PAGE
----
“I’ve learned the value of treating my art career as a business” – artist Ugonna ‘gunna’ Ikechi

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Nigerian artist Ugonna ‘gunna’ Ikechi is a Toronto-based multi-media creative. Gunna cites his inspirations as themes including culture, peace, history and religion, to artists such as Jean-Michel Basquiat, Toyin Ojih Odutola, Yasiin Bey, André Benjamin, Donald Glover, Erykah Badu, Mick Jenkins, and Pharrell Williams.

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For the longest time, being an artist was only an internal, personal goal of mine. I’d always been good at drawing but never went out of my way to actualize my dream, either as a result of my environment or self-doubt.
In the summer of 2016, I decided to make concrete steps towards making this an actual career. In May, I rented out a space to launch thegunnavision brand with my first solo exhibition.

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Afterwards, I worked on creating my website and other professional aspects like business cards. Since then, I’ve been partaking in group exhibitions, handling commissions, and building my network – either through physical connections or online presence.

The most frequent source of revenue regarding my work comes from clients looking for logos, album artworks, fashion/event photographs, and, most recently, prints of my work. On occasion, my original paintings are purchased at exhibitions or upon request. It’s always a plus when the commissioning client values art and provides me with adequate creative control to bring their vision to life.

Experience truly is the best teacher. I’ve encountered various individuals, situations, and fellow artists, who have taught me that quality is paramount. Also, I’ve learned (and continue to learn) the value of treating my art career as a business too, cause it is. Professionalism really does go a long way in this practice. In addition, I’ve learned about myself, others, and nature as a whole. It’s interesting to see how connected we all are, emotionally and physically.

I don’t have a set procedure; it varies between intensely strategic and organically free-flowing. Generally though, I speak to the Creator before I begin working, because who better to get creative inspiration from? Often times I have a vivid idea I intend to work with before actually putting anything down, and on other occasions I let the piece bloom in a relatively undefined path. My thought process is [an essential] part of the entire creative process, and having music on usually makes it more fluid. You can’t ever go wrong with Bob Marley, Erykah Badu, or Billie Holiday, amongst others. It also helps to have some source material around.

I initially only specialized in using ink and graphite for drawings, because I was very particular about my precision and control. This made me concerned about the permanence of acrylics for painting. Once I attempted and got over that fear, acrylics became my primary medium of expression.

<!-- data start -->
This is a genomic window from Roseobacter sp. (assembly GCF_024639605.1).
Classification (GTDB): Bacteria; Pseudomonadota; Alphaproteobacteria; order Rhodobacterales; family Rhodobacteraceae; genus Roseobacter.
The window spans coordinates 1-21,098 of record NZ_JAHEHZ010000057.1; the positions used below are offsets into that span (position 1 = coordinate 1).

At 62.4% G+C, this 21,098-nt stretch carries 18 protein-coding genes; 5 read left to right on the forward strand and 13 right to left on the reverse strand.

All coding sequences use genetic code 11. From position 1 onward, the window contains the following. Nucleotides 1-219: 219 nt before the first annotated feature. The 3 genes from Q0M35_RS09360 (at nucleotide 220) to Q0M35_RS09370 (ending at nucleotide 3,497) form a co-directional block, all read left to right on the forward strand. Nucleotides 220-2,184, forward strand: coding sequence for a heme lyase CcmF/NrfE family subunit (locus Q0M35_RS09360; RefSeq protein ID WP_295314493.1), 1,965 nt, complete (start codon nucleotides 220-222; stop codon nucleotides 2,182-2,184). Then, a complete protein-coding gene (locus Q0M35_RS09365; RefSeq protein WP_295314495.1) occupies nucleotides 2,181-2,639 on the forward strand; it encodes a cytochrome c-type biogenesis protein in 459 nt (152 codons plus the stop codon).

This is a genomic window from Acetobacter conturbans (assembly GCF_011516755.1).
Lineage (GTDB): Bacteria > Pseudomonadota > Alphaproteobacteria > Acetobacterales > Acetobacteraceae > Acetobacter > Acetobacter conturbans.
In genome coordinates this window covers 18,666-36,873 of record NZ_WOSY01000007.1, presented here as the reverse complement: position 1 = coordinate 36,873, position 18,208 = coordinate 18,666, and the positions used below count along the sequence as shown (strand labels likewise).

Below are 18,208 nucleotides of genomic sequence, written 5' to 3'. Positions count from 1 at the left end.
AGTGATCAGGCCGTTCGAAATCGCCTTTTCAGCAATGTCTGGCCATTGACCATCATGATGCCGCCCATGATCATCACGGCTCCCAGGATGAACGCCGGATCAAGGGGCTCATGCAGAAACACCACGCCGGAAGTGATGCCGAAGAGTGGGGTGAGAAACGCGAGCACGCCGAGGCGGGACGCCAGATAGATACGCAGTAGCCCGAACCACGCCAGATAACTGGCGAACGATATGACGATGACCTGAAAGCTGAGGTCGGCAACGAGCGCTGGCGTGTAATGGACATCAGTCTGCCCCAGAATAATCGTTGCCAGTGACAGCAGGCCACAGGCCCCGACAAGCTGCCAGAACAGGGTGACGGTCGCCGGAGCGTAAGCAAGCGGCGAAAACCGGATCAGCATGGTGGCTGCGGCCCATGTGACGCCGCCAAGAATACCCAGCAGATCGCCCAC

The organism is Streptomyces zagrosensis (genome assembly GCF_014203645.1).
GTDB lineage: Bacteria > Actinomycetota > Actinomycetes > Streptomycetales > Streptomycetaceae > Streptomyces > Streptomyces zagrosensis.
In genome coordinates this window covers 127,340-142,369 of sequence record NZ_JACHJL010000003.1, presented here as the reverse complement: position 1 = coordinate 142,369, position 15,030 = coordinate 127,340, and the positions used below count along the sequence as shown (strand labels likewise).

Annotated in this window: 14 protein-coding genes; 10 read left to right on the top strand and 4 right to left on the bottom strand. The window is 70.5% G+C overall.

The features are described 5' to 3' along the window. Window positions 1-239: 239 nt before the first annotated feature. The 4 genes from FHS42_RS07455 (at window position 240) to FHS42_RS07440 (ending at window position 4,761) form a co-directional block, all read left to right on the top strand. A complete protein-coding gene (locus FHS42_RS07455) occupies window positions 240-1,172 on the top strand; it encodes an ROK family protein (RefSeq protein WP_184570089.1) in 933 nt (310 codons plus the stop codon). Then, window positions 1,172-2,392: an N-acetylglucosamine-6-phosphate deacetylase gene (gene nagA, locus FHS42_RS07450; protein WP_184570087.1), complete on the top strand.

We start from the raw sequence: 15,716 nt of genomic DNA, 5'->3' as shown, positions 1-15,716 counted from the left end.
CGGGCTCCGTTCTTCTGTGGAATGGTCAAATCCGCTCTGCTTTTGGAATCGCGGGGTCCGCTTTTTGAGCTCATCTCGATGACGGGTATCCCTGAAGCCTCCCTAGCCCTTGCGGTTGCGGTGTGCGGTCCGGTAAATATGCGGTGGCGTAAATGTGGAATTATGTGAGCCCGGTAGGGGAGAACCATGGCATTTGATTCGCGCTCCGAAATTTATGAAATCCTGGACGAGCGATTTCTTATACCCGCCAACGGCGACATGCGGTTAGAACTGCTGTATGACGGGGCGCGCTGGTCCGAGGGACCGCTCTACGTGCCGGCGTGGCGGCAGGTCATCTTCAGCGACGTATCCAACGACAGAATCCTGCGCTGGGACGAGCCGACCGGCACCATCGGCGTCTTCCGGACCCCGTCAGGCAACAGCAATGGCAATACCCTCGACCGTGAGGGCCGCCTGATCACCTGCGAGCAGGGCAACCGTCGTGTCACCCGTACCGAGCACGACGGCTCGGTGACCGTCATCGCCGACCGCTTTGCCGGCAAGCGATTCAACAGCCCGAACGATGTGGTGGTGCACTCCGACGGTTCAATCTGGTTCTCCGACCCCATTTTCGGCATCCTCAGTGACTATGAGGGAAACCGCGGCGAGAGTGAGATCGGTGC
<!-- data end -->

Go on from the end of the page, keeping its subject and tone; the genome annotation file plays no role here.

I’m also into graphic design, photography, and videography. I constantly aim not to restrict myself to any specific medium or field of art; I don’t see a box. Whatever tool I feel like creating with at the moment is what I use; I try not to overthink it.

Considering the fact that I’m a student, my schedule consists of balancing schoolwork and creating/consuming various forms of art, which can usually be quite tasking. I’m often guilty of consuming more art than I create, but that’s seemingly inevitable at times.

I don’t have a personal studio, but I do have my equipment/setup I use at home, and in the case where I have larger pieces to work on, I make use of my university’s art studio.

I often like working alone as I find that it is easier to connect with the piece that way. At the same time, having one or two people around while I work adds something different to the atmosphere, which can be beneficial for the vibe or feedback.

I’ve learned that patience goes an extremely long way – in the actual creative process (because it always shows), as well as in your career path. It’s important not to get too caught up with other artists’ careers and achievements. Someone else’s success does not negate yours. No one’s journey is the same, but others’ paths are good resources for research and reflection.

I think the most essential thing, however, is to have a vision of who/where you want to be, and continue to navigate towards that goal. It is never a smooth journey, in fact, it’s a rather bumpy and precarious one, so don’t ever give up when faced with adversity. There will be situations (and people) that may discourage you or belittle your aspirations, pay them no mind. Continue to grow and connect with other like-minded people, so you have a healthy support system.

I want to have a long-lasting and positive impact on every sector of art I encounter. I want to be a paradigm-shifter who changes the way we observe and perceive existence for the better. Obviously, I want my art career to flourish to (and beyond) the point where it becomes a sustainable source of livelihood and expression. I also want to reflect the human experience as I utilize art to learn more about myself, and mirror that for others to gain a sense of self and unity.

Learn more on the Gunna Vision website.

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